On August 2, 1990, Saddam Hussein, the leader of Iraq, sent his tanks into the small semi-democracy of Kuwait in the Persian Gulf. Within days, the United States, along with the United Nations, demanded Iraq’s immediate withdrawal from this small independent nation.
The U.S. and other UN member nations began deploying troops in Saudi Arabia within the week. Under UN authority, a world-wide coalition began to form. Among them were, England, France, Saudi Arabia, Egypt and Syria. The coalition would total 680,000 troops,
415,000 Americans and 245,000 from allied nations.
Intense diplomacy between U.S. and Iraqi officials failed to bring an Iraqi withdrawal. On January 16, 1991, Allied forces began the devastating bombing of Iraq and Iraqi forces in Kuwait.
When the Allied armies started the ground war on February 23, the Iraqi occupation forces in Kuwait were already beaten. Thousands of Iraqi soldiers simply gave up rather than fight.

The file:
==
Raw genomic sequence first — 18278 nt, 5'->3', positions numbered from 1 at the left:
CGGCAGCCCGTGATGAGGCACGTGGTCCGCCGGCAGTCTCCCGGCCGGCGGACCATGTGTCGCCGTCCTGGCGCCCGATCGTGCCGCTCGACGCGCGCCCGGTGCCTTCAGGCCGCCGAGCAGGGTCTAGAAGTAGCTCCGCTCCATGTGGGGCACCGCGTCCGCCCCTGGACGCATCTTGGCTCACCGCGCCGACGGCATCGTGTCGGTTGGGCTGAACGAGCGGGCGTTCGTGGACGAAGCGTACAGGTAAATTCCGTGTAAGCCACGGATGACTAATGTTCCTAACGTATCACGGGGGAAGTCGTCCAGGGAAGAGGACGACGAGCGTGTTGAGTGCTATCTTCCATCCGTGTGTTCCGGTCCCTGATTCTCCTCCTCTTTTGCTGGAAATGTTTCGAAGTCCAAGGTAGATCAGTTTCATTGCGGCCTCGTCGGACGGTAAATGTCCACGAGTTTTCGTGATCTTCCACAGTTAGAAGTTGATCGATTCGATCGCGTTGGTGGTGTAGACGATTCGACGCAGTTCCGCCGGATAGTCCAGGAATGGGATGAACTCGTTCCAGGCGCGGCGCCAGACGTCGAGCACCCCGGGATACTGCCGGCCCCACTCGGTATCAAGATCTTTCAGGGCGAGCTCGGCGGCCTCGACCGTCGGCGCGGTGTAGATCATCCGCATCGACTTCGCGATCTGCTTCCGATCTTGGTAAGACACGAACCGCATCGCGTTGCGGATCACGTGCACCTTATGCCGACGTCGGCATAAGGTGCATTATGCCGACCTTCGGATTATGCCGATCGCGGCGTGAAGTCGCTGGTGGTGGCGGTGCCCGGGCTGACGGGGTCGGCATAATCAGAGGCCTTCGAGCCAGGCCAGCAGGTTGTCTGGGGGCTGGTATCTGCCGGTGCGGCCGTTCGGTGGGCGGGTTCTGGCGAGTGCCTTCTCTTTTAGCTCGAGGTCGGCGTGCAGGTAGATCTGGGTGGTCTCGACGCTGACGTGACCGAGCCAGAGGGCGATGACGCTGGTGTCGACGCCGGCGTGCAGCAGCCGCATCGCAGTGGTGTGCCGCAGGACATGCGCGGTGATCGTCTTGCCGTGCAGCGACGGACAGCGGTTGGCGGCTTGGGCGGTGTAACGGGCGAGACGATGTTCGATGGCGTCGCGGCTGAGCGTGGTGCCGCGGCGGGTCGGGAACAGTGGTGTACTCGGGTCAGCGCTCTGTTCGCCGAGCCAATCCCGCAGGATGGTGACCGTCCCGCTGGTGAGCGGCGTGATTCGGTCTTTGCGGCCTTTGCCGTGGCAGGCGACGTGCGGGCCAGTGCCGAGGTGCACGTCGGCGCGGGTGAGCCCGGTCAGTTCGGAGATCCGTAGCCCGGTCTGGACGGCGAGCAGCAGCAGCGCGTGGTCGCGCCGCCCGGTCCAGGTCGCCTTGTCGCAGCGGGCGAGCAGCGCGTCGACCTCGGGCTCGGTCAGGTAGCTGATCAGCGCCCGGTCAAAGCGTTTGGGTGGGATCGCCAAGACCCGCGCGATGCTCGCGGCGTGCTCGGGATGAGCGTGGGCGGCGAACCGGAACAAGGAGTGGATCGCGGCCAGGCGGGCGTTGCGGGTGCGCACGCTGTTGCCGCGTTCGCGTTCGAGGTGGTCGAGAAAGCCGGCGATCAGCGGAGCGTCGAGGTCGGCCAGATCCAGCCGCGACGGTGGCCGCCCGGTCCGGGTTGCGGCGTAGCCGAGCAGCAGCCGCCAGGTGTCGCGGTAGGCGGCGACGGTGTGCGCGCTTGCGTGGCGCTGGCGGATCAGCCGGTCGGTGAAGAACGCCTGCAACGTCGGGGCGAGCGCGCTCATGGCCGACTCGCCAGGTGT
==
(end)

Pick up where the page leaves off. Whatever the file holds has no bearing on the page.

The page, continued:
By February 26, U.S. and Allied Arab forces, along with the underground Kuwaiti Resistance, controlled Kuwait City and Allied air forces pounded the retreating Iraqi occupation army.
On February 27, President George H. Bush ordered a cease-fire. On March 3, 1991, Iraq accepted the terms of the cease-fire and the fighting ended.
The Motts Military Museum highlights many significant items and personal stories to document this act of aggression in the Persian Gulf.